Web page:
Sen. Chris Murphy calls for probe into Saudi Arabia's stake in Twitter
Sen. Chris Murphy (D-Conn.) on Monday called for an investigation into the national security implications of a company partially owned by Saudi Arabia maintaining its stake in Twitter following Elon Musk's $44 billion acquisition of the platform.
What they're saying: "Today I am requesting the Committee on Foreign Investment — which reviews acquisitions of U.S. businesses by foreign buyers — to conduct an investigation into the national security implications of Saudi Arabia's purchase of Twitter," Murphy said on the social media platform.
- "We should be concerned that the Saudis, who have a clear interest in repressing political speech and impacting U.S. politics, are now the second-largest owner of a major social media platform," he added.
- "There is a clear national security issue at stake and [the Committee on Foreign Investment] should do a review."
Why it matters: Saudi Arabia, through a holding company partly owned by the country's sovereign wealth fund, maintains a major stake in the social media platform that's regularly used for political discourse, despite repeatedly repressing expressions of political dissent.
- While Musk has emphasized that concerns over free speech motivated his Twitter takeover, he's also said the social media company should follow the freedom of expression laws of the country in which it operates.
- That would include Saudi Arabia, which has the eighth most Twitter users of any country in the world but also has very limited freedom of expression protections.
By the numbers: Prince Alwaleed bin Talal, founder and chairman of the Kingdom Holding Company, said the company would continue its ownership of Twitter shares valued at $1.89 billion after Musk completed the deal, making it Twitter's second largest investor.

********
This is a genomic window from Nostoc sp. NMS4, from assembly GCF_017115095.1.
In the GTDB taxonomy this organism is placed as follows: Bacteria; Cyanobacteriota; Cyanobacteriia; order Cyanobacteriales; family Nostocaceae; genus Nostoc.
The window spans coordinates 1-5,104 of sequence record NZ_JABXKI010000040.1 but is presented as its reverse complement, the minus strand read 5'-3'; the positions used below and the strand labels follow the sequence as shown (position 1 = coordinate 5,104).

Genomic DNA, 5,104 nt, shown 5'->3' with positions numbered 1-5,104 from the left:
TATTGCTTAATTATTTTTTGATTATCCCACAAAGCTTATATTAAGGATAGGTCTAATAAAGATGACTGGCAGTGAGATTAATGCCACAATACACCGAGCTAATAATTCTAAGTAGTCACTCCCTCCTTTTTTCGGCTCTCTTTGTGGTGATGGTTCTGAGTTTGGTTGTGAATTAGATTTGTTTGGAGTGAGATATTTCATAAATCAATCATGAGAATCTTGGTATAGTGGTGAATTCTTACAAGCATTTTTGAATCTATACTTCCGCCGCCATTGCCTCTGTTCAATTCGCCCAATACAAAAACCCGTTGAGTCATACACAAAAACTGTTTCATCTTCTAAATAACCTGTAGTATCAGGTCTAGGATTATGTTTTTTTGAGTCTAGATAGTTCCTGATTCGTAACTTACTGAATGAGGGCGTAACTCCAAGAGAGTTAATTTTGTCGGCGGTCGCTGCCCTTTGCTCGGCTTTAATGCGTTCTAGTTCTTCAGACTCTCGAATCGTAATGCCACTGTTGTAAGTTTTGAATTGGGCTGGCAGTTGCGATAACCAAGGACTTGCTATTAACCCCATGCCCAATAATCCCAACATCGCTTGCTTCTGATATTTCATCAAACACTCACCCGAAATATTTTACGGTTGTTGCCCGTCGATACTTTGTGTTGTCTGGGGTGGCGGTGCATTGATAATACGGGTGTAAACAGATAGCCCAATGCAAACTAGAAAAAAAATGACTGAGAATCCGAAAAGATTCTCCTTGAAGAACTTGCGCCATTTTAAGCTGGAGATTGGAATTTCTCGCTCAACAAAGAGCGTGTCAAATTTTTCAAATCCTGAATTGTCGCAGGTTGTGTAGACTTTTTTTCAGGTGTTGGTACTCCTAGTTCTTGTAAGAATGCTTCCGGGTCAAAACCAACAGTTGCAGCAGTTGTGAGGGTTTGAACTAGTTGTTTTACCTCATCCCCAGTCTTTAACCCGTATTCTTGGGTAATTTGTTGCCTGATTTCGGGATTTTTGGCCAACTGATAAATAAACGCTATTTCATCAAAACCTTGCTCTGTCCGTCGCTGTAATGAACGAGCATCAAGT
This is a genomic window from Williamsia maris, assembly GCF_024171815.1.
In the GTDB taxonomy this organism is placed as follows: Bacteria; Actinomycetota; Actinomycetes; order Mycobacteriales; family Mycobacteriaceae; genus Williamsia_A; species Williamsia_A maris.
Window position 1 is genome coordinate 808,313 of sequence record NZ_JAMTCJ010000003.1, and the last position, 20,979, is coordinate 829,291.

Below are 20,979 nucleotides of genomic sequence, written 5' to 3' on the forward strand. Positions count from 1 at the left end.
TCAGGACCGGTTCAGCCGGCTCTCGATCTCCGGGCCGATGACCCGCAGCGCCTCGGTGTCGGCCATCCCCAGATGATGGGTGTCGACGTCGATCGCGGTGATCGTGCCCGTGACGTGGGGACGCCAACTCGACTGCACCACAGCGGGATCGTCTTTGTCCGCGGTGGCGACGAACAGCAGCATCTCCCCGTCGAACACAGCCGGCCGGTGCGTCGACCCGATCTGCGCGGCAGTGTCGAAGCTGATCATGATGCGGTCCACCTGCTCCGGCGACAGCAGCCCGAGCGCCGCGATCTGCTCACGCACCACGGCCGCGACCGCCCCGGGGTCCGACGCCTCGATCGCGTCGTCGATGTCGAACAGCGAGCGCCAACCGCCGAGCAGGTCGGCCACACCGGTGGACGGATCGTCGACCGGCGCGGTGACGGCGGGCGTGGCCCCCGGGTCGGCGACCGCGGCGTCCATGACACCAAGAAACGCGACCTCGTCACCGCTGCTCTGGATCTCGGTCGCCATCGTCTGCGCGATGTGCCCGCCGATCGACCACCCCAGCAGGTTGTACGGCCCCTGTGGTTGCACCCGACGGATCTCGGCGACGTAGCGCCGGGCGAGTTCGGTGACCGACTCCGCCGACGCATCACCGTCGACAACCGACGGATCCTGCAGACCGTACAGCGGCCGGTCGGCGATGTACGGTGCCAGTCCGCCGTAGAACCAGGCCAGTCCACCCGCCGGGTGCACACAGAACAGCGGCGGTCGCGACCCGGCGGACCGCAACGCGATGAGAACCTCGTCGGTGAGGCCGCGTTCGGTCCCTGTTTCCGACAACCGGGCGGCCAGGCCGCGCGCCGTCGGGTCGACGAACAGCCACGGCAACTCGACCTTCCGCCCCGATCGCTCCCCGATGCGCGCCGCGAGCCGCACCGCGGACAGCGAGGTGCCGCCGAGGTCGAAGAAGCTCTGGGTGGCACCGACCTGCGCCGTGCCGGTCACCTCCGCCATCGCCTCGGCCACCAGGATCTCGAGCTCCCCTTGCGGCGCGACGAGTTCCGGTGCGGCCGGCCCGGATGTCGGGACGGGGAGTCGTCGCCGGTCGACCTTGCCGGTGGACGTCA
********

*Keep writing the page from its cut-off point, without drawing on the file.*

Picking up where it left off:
- Saudi Arabia's sovereign wealth fund, which is chaired by crown prince Mohammed Bin Salman (MBS), owns 16.9% of the Kingdom Holding Company.
The big picture: Earlier this year, a former Twitter employee was convicted of charges related to spying on behalf of Saudi Arabia by obtaining information on dissidents who used the platform and sharing it with officials in the Saudi government.
- The U.S. Department of State earlier this month also confirmed that the kingdom had sentenced an American citizen, Saad Ibrahim Almadi, to 16 years in prison for posting tweets critical of the Saudi government.
- The country sentenced Salma al-Shehab to 34 years in prison earlier this year for maintaining a Twitter account and for following and retweeting dissidents and activists critical of the Saudi government, according to The Guardian.
- The Office of the Director of National Intelligence last year released an unclassified report assessing that MBS approved a "capture or kill" operation that resulted in the 2018 murder of Jamal Khashoggi — a Washington Post journalist and Saudi dissident, inside the Saudi consulate in Istanbul — where his body was also dismembered.
Editor's note: This story has been corrected to reflect that Murphy requested an investigation from CFIUS, which is overseen by the Treasury Department. A previous version incorrectly said Murphy had requested a congressional investigation.